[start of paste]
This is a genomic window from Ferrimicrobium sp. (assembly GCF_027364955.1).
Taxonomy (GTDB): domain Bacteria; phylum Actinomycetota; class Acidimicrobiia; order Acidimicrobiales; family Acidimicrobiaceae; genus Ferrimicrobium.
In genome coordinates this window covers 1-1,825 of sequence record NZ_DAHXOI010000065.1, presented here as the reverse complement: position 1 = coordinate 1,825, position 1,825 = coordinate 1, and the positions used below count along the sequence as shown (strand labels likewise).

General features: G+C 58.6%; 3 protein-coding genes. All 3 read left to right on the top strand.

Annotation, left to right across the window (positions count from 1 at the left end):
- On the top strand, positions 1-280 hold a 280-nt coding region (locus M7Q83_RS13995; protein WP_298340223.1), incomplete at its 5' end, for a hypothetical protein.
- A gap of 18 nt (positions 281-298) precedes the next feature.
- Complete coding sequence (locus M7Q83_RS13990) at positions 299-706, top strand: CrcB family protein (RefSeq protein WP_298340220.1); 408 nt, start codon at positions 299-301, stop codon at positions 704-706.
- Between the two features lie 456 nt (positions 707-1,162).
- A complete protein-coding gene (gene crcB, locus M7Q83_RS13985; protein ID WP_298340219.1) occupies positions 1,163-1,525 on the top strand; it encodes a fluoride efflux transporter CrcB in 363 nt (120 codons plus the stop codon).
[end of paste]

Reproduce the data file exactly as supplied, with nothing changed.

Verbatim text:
This is a genomic window from Ferrimicrobium sp. (assembly GCF_027364955.1).
Taxonomy (GTDB): domain Bacteria; phylum Actinomycetota; class Acidimicrobiia; order Acidimicrobiales; family Acidimicrobiaceae; genus Ferrimicrobium.
In genome coordinates this window covers 1-1,825 of sequence record NZ_DAHXOI010000065.1, presented here as the reverse complement: position 1 = coordinate 1,825, position 1,825 = coordinate 1, and the positions used below count along the sequence as shown (strand labels likewise).

General features: G+C 58.6%; 3 protein-coding genes. All 3 read left to right on the top strand.

Annotation, left to right across the window (positions count from 1 at the left end):
- On the top strand, positions 1-280 hold a 280-nt coding region (locus M7Q83_RS13995; protein WP_298340223.1), incomplete at its 5' end, for a hypothetical protein.
- A gap of 18 nt (positions 281-298) precedes the next feature.
- Complete coding sequence (locus M7Q83_RS13990) at positions 299-706, top strand: CrcB family protein (RefSeq protein WP_298340220.1); 408 nt, start codon at positions 299-301, stop codon at positions 704-706.
- Between the two features lie 456 nt (positions 707-1,162).
- A complete protein-coding gene (gene crcB, locus M7Q83_RS13985; protein ID WP_298340219.1) occupies positions 1,163-1,525 on the top strand; it encodes a fluoride efflux transporter CrcB in 363 nt (120 codons plus the stop codon).